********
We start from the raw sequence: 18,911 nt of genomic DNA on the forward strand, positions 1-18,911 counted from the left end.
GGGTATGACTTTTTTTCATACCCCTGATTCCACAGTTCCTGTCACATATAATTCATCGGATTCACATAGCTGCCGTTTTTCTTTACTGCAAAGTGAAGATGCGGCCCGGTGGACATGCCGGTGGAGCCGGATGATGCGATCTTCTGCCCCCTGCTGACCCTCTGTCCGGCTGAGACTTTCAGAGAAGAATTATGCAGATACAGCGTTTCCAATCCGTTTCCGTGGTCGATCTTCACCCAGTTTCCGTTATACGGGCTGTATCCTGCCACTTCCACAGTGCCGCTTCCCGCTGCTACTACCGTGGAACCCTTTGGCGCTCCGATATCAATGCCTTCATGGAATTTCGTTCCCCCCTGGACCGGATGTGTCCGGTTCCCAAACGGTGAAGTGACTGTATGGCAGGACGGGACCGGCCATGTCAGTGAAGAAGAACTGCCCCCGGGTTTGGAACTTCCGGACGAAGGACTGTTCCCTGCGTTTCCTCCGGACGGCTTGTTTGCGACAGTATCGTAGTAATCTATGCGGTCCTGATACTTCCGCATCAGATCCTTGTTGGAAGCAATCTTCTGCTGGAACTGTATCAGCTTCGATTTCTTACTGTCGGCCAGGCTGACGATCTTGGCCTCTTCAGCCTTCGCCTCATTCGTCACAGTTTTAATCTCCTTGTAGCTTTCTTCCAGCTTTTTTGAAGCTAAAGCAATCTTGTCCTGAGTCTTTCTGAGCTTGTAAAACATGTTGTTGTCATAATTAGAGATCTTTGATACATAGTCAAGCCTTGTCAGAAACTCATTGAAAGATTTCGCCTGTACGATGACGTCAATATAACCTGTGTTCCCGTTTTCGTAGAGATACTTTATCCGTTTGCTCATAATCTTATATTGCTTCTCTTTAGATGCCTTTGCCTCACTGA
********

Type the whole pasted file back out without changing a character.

We start from the raw sequence: 18,911 nt of genomic DNA on the forward strand, positions 1-18,911 counted from the left end.
GGGTATGACTTTTTTTCATACCCCTGATTCCACAGTTCCTGTCACATATAATTCATCGGATTCACATAGCTGCCGTTTTTCTTTACTGCAAAGTGAAGATGCGGCCCGGTGGACATGCCGGTGGAGCCGGATGATGCGATCTTCTGCCCCCTGCTGACCCTCTGTCCGGCTGAGACTTTCAGAGAAGAATTATGCAGATACAGCGTTTCCAATCCGTTTCCGTGGTCGATCTTCACCCAGTTTCCGTTATACGGGCTGTATCCTGCCACTTCCACAGTGCCGCTTCCCGCTGCTACTACCGTGGAACCCTTTGGCGCTCCGATATCAATGCCTTCATGGAATTTCGTTCCCCCCTGGACCGGATGTGTCCGGTTCCCAAACGGTGAAGTGACTGTATGGCAGGACGGGACCGGCCATGTCAGTGAAGAAGAACTGCCCCCGGGTTTGGAACTTCCGGACGAAGGACTGTTCCCTGCGTTTCCTCCGGACGGCTTGTTTGCGACAGTATCGTAGTAATCTATGCGGTCCTGATACTTCCGCATCAGATCCTTGTTGGAAGCAATCTTCTGCTGGAACTGTATCAGCTTCGATTTCTTACTGTCGGCCAGGCTGACGATCTTGGCCTCTTCAGCCTTCGCCTCATTCGTCACAGTTTTAATCTCCTTGTAGCTTTCTTCCAGCTTTTTTGAAGCTAAAGCAATCTTGTCCTGAGTCTTTCTGAGCTTGTAAAACATGTTGTTGTCATAATTAGAGATCTTTGATACATAGTCAAGCCTTGTCAGAAACTCATTGAAAGATTTCGCCTGTACGATGACGTCAATATAACCTGTGTTCCCGTTTTCGTAGAGATACTTTATCCGTTTGCTCATAATCTTATATTGCTTCTCTTTAGATGCCTTTGCCTCACTGA